General Freyberg


... To Trieste

The 'Div' crossed the Isonzo River on 1st May and reached Trieste the next day just as the German forces in Italy surrendered unconditionally. After their exhilarating final charge covering over 220 kilometres in less than a week, the New Zealanders arrived just in time to share in the city's liberation with local partisans and units of Josip Tito's Fourth Yugoslav Army. It should have been a final moment of glory in the Italian campaign—a chance to savour the end of the war in Europe and relax before a speedy return home. Instead, it proved a 'helluva way to end a war', as one soldier recorded in his diary.

The fortunes of war had pitched the 'Div' into an international hot spot, as Trieste became the setting for the first inter-Allied clash of the post-war era in Europe. The city was the focal point of a bitter territorial dispute between Italy and Yugoslavia. The Yugoslavs had hoped to strengthen their post-war claims to Trieste by being first to liberate it and then putting in place their own military administration. The Western Allies, however, had planned that the city should come under Allied Military Government like other parts of liberated Italy, pending a final peace settlement. By arriving in Trieste when they did, the Second Division dashed the Yugoslavs' hopes of presenting the Western Allies with a fait accompli. For some weeks, Trieste was under an uneasy dual occupation. Only after the problem was resolved diplomatically at the highest Allied levels were the New Zealand soldiers able to relax when the Yugoslavs reluctantly withdrew from the city in mid-June.



NEW ZEALAND TROOPS DIARY - Click here (pdf format)


NAZI Flag of Miramare Castle seized by NZ Troops

2ND MAY 1945 - NZ Troops talking with YU Troops in front Court House where German troops are barricated

2nd May 1945 - NZ Tank raising an italian flag donated by citizens nearby Piazza Oberdan, the flag shows in the middle the symbol of the Italian Royal family (The Savoia)

1945 May - NZ Headquarters at Hotel de la Ville on the "Rive"

1945 May - "Le Rive" , NZ troops relaxing

1945 MAY - OPICINA (Trieste)

GENERAL FRYBERG in front of NZ Headquarters (Hotel de la Ville)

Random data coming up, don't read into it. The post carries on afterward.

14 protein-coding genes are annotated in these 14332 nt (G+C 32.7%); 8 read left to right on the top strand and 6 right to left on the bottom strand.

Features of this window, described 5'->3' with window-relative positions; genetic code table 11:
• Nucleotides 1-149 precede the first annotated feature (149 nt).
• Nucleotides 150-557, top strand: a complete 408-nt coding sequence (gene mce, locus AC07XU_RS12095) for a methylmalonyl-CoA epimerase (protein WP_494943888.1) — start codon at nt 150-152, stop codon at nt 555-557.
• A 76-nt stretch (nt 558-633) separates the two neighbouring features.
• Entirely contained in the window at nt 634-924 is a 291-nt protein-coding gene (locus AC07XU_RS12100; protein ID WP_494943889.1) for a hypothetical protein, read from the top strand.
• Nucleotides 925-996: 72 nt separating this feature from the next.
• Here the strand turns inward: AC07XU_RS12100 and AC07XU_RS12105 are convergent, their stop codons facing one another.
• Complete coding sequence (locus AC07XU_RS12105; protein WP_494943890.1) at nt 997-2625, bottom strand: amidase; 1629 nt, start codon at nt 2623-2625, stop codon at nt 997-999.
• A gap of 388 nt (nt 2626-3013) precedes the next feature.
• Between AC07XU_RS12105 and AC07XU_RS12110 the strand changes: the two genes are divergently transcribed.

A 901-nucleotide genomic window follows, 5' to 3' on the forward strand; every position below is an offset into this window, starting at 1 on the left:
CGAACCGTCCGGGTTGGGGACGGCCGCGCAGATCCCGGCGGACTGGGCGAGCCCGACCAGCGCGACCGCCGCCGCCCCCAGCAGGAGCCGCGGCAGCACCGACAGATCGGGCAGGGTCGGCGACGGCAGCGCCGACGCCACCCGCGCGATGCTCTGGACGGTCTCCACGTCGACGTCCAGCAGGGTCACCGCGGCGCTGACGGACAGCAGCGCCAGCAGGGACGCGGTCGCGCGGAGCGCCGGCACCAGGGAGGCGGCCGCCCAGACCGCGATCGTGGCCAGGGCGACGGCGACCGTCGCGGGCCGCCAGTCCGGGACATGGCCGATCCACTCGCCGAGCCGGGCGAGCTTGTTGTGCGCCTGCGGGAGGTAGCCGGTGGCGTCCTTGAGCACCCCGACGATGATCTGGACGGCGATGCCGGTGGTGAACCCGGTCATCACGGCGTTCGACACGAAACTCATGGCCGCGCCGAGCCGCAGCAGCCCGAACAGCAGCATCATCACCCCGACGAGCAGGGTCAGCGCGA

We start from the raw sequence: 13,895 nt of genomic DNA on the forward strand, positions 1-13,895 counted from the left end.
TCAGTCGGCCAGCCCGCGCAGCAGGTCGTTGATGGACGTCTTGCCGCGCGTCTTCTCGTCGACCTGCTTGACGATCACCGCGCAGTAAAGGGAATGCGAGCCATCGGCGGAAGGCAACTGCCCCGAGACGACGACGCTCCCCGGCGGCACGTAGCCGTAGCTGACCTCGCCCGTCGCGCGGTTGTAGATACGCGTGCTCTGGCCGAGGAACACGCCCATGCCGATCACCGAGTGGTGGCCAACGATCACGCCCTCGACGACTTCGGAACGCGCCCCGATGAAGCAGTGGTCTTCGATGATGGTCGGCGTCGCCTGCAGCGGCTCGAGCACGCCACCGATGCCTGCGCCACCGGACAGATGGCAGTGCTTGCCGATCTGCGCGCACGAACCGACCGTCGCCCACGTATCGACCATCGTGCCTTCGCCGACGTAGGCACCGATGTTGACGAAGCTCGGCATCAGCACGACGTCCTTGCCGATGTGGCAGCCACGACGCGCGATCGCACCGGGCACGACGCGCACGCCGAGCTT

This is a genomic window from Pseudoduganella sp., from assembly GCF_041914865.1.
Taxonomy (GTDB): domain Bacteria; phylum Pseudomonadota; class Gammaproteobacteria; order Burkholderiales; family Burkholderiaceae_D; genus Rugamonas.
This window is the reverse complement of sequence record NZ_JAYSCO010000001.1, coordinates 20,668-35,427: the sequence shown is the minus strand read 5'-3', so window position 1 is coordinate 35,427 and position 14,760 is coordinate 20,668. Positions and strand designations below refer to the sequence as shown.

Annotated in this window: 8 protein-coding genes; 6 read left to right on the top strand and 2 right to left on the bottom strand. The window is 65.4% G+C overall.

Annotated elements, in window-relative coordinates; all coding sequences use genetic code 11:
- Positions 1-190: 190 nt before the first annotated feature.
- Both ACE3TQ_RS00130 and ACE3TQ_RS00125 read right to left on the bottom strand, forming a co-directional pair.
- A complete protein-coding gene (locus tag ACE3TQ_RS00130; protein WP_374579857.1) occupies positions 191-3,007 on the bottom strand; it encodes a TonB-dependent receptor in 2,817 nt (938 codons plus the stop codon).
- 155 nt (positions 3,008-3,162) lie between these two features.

1945 May - Troops marching in Via Carducci

8TH MAY 1945 - VE DAY


12TH June 1945, probably in Corso Italia (actual name of the street)

Home to New Zealand

The following month, the Division began moving to Lake Trasimene, from where most of the New Zealanders would began their long journey home. Limited availability of shipping meant that it would prove a slow process and it was not until February 1946 that the last members of the 'Div' ended their wartime Italian sojourn.

2nd NZ Division


The 4th NZ Brigade was converted to an armoured unit after the disastrous battles around Ruweisat Ridge at Alamein in July 1942 where the 2nd NZ Division had been let down time and time again by British armour.  It was ultimately equipped with Sherman tanks and first saw action in Italy in late 1943 on the Sangro front.  It fought at Cassino and took part in the rapid advance to Florence in the summer of 1944, switching to the Adriatic front in 1945, which ultimately led to the capture of Trieste in May 1945.

Sherman IIIs of 8 Troop, B Squadron, 20th Armoured Regiment outside their billets on the Via Cicerone in Trieste in May 1945.  The tanks are from left to right: No. 14 (Corporal Ritchie), 13 (Sergeant Jarman) and 12 (Lieutenant Turner).  By the latter stage of the war the aerial recognition symbol was more commonly found on the turret roof as it was easily obscured by the clutter of gear stowed on the engine decks.

The 10th Indian Infantry Division (British Army)

The 10th IID is known for having travelled over 6400km, from Teheran to Trieste in WW2 but actually it would be more correct to say from Nepal to Tunisia, which is a twice as far  or even from New Zealand which would be even further ! Thew great distance should not be a surprise to those familiar with the Gurkhas, General Sir David Ochterlony, one of the "founding" fathers of the (British Indian Army's) Gurkha Regiments was born in the USA in the 18th century. His actions and thoughts played a crucial role in the early recruitment of the brave mountain men into military service under British flag. In the wars of the 19th and 20th Century, the Gurkha soldiers served in almost every corner of the world, far away from his mountain kingdom in the Himalayas under some of the greatest commanders of its time ! A great match for some of the finest soldiers the world has ever produced! Jai Gurkha !

Teheran to Trieste; The Story of Tenth Indian Divison,  “We had scrambled thought skirmishes of the Iraq rebellion, been blooded, but not too deeply, against the French in Syria, and enjoyed the unrestrainedly opéra bouffe of the invasion of Persia. We had bought our beer in Haifa and drunk it on the shores of the Caspian. We could move, we could fight, and we had begun to build up that most valuable of all assets a tradition of success. We had a good soldierly conceit of ourselves. Now in March 1942, in spite of dust storms.... it was stimulating to be in what we all felt was a critical spot, waiting for the threatened German invasion of Turkey.” -Major-General William Slim gurkha ww2 history nepal gurkhas gorkha gorkhali sirkukri blog research royal kukri khukuri sword knife






SOURCES (links & abstracts)

SHORT MOVIE (inspired by...) ZU ENDE GEHEN